Eurozone ministers will meet in Brussels on Monday and Tuesday to discuss a second bailout package for Greece. The Greek debt crisis, along with Ireland and Portugal, has raised a bigger question regarding the Eurozone and whether it is a failure.
Established in 1999 as an economic and political union, the European Union started off with 6 states: Germany, France, Italy, Belgium, Luxembourg, the Netherlands. It has since grown to contain 27 member states. A major step taken towards unification was the adoption of the single euro currency, which is used by 23 states.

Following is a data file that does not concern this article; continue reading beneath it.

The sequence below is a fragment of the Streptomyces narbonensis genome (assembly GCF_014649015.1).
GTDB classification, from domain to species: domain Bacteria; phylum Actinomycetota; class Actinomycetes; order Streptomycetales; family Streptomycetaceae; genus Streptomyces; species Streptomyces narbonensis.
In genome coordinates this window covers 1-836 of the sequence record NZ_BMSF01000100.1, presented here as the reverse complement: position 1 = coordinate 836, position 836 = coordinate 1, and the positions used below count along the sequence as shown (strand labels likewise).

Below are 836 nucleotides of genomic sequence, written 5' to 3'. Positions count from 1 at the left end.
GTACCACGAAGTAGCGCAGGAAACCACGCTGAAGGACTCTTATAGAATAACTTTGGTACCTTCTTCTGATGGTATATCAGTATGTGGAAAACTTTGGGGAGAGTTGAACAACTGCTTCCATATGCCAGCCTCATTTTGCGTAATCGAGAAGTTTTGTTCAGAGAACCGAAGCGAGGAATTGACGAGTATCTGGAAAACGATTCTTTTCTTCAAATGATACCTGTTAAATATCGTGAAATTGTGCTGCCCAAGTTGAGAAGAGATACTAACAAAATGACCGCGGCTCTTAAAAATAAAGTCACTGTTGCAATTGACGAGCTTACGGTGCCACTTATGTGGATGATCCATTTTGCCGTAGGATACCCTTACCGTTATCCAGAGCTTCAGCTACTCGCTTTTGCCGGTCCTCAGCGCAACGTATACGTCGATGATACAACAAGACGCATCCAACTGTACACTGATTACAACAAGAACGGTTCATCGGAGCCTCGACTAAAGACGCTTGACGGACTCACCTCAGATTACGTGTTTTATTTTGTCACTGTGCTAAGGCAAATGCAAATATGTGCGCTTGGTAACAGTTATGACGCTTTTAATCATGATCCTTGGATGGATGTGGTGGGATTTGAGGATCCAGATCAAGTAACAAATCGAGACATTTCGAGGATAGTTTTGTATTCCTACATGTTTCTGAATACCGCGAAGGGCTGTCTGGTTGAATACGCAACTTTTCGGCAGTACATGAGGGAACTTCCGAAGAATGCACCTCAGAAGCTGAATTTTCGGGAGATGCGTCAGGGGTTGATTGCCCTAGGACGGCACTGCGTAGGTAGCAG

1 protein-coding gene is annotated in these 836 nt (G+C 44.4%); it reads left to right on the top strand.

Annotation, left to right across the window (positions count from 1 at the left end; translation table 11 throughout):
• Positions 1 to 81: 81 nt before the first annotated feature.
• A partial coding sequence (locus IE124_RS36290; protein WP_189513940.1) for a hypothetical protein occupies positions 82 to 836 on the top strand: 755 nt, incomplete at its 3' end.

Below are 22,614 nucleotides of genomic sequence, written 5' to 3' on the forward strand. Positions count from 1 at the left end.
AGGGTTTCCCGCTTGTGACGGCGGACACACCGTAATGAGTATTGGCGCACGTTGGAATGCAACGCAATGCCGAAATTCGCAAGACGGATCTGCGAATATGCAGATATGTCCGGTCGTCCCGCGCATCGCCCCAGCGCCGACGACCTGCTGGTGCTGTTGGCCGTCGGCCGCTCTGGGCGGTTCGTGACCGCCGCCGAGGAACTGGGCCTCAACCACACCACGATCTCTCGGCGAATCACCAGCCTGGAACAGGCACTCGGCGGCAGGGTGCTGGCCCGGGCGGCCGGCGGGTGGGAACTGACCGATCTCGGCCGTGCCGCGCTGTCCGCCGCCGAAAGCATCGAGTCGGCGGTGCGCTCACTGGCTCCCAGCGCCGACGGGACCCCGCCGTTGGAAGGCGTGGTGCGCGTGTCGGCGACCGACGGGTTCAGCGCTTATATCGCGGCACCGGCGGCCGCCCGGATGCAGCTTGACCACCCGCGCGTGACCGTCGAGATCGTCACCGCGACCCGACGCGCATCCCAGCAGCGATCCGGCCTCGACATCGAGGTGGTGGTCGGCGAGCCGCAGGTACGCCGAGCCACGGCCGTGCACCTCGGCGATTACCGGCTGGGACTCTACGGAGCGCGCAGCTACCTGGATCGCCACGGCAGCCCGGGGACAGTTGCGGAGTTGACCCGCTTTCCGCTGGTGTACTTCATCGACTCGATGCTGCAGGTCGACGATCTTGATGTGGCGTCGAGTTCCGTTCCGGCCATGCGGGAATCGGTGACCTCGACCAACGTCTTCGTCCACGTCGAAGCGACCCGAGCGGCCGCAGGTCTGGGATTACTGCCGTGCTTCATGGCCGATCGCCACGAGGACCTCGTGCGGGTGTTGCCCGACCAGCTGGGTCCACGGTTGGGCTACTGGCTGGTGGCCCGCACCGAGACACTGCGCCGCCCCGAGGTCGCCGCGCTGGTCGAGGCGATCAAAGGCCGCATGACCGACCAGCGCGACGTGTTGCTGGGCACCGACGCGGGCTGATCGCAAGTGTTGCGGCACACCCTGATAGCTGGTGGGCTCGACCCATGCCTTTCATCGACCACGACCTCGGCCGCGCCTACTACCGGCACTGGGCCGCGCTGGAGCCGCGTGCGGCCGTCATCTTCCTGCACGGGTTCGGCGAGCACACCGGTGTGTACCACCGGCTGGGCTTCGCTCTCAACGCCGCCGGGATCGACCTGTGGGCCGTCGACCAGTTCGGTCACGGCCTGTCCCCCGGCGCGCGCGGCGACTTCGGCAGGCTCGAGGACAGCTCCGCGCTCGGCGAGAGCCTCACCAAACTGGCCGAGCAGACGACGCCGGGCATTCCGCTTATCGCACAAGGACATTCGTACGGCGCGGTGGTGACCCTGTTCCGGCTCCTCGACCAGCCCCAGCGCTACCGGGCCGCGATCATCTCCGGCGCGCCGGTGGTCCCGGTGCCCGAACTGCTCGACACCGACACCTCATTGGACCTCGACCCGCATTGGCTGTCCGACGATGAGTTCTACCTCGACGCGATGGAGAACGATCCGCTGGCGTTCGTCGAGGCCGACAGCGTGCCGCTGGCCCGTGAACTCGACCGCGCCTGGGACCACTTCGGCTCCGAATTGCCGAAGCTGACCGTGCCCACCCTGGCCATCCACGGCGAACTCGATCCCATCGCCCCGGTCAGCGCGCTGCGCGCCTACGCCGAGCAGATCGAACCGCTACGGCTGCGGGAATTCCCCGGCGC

Countries wanting to enter the union had to fulfill certain criteria including meeting deficit-to-GDP, debt-to-GDP ratios and price stability. The aim was to have countries with similar, stable economic fundamentals that would not threaten the group's overall standing. The reality was far from this, as weaker countries like Greece and Ireland were allowed to join in, creating a divide between the north and south and southwestern blocks.
The crisis in one member state - like Greece - has resulted in stronger economies having had to pick up the tab. They have had to dip into their coffers to help out as Greece tries to hammer out workable austerity measures that would be acceptable to the group. A worst case scenario of Greece even leaving the eurozone has been suggested. Many have even said that weaker, peripheral countries should never have been allowed into the union in the first place.
As Greece stands on the brink, we want to know what you think of this grand eurozone attempt at economic integration.